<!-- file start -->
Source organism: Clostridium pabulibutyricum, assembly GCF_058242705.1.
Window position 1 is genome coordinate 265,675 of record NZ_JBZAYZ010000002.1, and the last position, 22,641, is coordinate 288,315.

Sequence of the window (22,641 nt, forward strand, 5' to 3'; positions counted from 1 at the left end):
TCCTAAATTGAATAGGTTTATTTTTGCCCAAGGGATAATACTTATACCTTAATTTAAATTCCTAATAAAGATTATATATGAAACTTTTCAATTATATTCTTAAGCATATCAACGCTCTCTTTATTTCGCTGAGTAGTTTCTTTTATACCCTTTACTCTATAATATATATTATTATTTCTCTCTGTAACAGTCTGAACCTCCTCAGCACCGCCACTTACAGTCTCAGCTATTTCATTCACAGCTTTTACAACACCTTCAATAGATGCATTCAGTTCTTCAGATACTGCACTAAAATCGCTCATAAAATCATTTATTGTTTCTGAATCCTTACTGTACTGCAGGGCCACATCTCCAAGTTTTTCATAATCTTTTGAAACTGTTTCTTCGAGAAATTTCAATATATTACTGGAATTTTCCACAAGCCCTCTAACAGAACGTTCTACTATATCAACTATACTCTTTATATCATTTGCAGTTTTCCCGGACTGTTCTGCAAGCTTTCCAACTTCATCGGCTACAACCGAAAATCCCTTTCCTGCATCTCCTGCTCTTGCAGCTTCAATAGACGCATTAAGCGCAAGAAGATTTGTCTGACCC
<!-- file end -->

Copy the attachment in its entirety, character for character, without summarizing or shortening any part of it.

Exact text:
Source organism: Clostridium pabulibutyricum, assembly GCF_058242705.1.
Window position 1 is genome coordinate 265,675 of record NZ_JBZAYZ010000002.1, and the last position, 22,641, is coordinate 288,315.

Sequence of the window (22,641 nt, forward strand, 5' to 3'; positions counted from 1 at the left end):
TCCTAAATTGAATAGGTTTATTTTTGCCCAAGGGATAATACTTATACCTTAATTTAAATTCCTAATAAAGATTATATATGAAACTTTTCAATTATATTCTTAAGCATATCAACGCTCTCTTTATTTCGCTGAGTAGTTTCTTTTATACCCTTTACTCTATAATATATATTATTATTTCTCTCTGTAACAGTCTGAACCTCCTCAGCACCGCCACTTACAGTCTCAGCTATTTCATTCACAGCTTTTACAACACCTTCAATAGATGCATTCAGTTCTTCAGATACTGCACTAAAATCGCTCATAAAATCATTTATTGTTTCTGAATCCTTACTGTACTGCAGGGCCACATCTCCAAGTTTTTCATAATCTTTTGAAACTGTTTCTTCGAGAAATTTCAATATATTACTGGAATTTTCCACAAGCCCTCTAACAGAACGTTCTACTATATCAACTATACTCTTTATATCATTTGCAGTTTTCCCGGACTGTTCTGCAAGCTTTCCAACTTCATCGGCTACAACCGAAAATCCCTTTCCTGCATCTCCTGCTCTTGCAGCTTCAATAGACGCATTAAGCGCAAGAAGATTTGTCTGACCC